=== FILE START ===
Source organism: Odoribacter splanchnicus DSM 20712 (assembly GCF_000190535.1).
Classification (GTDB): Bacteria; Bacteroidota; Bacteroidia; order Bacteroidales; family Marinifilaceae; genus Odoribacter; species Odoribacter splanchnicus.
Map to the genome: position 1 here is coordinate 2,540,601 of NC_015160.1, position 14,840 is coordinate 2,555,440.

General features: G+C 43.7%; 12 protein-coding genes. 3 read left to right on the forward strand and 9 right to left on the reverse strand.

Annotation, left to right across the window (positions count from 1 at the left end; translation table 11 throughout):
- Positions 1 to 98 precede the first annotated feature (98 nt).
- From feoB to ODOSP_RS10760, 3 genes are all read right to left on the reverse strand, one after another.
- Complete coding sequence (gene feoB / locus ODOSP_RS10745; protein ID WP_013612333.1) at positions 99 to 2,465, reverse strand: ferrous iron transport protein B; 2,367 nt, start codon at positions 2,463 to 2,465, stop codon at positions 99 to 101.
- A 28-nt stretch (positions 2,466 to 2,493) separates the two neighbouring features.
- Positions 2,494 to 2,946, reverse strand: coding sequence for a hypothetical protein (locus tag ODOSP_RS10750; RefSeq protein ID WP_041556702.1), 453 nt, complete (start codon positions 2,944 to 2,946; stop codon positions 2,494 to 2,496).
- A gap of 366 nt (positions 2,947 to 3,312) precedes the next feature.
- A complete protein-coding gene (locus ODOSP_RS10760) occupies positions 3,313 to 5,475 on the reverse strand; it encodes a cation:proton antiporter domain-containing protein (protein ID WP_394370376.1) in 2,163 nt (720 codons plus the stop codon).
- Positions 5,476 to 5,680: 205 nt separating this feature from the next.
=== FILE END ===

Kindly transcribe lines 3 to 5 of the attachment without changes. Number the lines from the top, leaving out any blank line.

Map to the genome: position 1 here is coordinate 2,540,601 of NC_015160.1, position 14,840 is coordinate 2,555,440.

General features: G+C 43.7%; 12 protein-coding genes. 3 read left to right on the forward strand and 9 right to left on the reverse strand.

Annotation, left to right across the window (positions count from 1 at the left end; translation table 11 throughout):